Performance Engineering Series – Tuning for Performance - Case Study - 2

 

Introduction

After all the comments and the feedback from the community which has been much encouraging, this is the second article in the engineering series also aimed at tuning the JVM.  In the first one we had delved deep in to tuning G1GC which can get complex at times depending on the application design and its intended usage. 

Background

In this article today, we will try to look at simple case of an application running Parallel GC which is primarily used for UI navigation of a complex micro service based system.  Here we are using the terms simple and complex which might sound contradicting, but just to give a birds eye view, this application is primarily used for UI side navigation with internal API based communication with all the supporting micro services.  So, this design is light weight and the heavy lifting is done by the services themselves, so the throughput is quite high and responsiveness is very important.

In this context, the immediate thought that would cross ones mind is when are referring to responsiveness, why not consider moving to G1 which is primarily designed for that purpose?   But before getting to that point, lets look at the current GC data from the application under discussion with some graphs.

The graphs are courtsey of GCEasy and full credits to them. 

Investigation and findings

The throughput, as can be seen is at this theoretical maximum with the GC pause time being in few milliseconds.  Sounds excellent?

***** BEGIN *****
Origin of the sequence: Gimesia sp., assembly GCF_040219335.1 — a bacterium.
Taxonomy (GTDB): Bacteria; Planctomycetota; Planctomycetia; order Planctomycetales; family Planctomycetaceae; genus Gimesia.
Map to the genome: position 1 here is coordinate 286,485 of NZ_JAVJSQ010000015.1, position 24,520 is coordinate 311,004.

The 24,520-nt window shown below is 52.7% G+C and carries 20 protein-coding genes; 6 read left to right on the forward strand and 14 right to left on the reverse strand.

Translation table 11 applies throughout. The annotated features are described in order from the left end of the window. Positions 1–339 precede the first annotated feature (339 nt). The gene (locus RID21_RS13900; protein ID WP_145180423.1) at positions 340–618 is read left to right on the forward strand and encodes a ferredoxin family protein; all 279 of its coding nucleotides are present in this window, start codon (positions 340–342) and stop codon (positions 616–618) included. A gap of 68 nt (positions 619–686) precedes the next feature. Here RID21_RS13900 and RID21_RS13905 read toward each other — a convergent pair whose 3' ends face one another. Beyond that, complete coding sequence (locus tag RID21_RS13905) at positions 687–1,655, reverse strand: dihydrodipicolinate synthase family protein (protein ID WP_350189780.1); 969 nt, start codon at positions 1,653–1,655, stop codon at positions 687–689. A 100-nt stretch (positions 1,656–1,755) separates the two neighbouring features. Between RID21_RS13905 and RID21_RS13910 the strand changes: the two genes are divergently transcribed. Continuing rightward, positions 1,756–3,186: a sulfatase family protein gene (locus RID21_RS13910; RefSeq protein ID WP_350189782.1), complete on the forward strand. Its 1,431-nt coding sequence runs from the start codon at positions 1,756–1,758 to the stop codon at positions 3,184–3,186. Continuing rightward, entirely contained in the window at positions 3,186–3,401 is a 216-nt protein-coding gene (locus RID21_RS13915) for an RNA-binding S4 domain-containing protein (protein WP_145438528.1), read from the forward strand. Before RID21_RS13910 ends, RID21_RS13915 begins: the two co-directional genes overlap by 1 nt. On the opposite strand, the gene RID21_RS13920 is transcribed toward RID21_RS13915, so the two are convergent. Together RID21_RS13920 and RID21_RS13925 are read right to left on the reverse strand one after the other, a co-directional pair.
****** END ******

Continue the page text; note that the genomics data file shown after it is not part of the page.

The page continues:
Yes, then why are we even trying to tune it?

















If you look at the GC duration graph below, the red triangles indicate a Full GC which is a STW event.  The Full GC events are averaging at around 2 seconds which although is not very high, they can be interfering at peak load. 







From the heap usage graphs, it can be seen that a lot of it is trying to be reclaimed and due to the level of activity and the promotion of the objects, a Full GC is becoming necessary which is being triggered as a part of the regular JVM Ergonomics. 
























Now, the primary question here - what is there to tune and how do we do it? 

By the usage pattern, we can infer that the heap is not sufficiently sized because of which frequent major collections are being triggered to free up heap for the application.  With this inference, the immediate thing that needs to be done is to resize the heap.  If yes, then by what amount?

In Parallel GC, as everything is STW, heap size and the pause times are directly proportional and we will need to tread carefully.  Too large a heap will mean equally large pause times which can be detrimental to the applications performance, especially for a UI type application. 

Recommendation and findings

Our aim is to delay the Major GC events as long as possible but also try to keep them short.  As we are  already dealing with very short pause times, so, the immediate suggestion that was recommended to resize the heap from the current allocation of 16GB to 30GB.

Once the change was put in, the immediate thing to do was to go back and check if the recommendation went well or if it caused further problems. Let us look at the some more GC graphs to confirm -  


















What have obtained from this is a slightly higher average GC pause time, due to the larger heap size and also a significantly lesser number of full GC pauses and an elongated span between the occurrences of the pauses. I think this is what we wanted to achieve and we just did that!

Some more graphs for further learning and comparison with earlier ones -
























Conclusion

In conclusion and as a learning point, tuning would not necessarily mean doing something radical, but something as simple as whatwe have done in this case to get an overall better outcome.

I hope this article has provided something more to learn and also must have presented a different approach to the problem. 

Signing off for now and please tune in again for another interesting journey in Performance Engineering.  Till then stay safe and keep learning!

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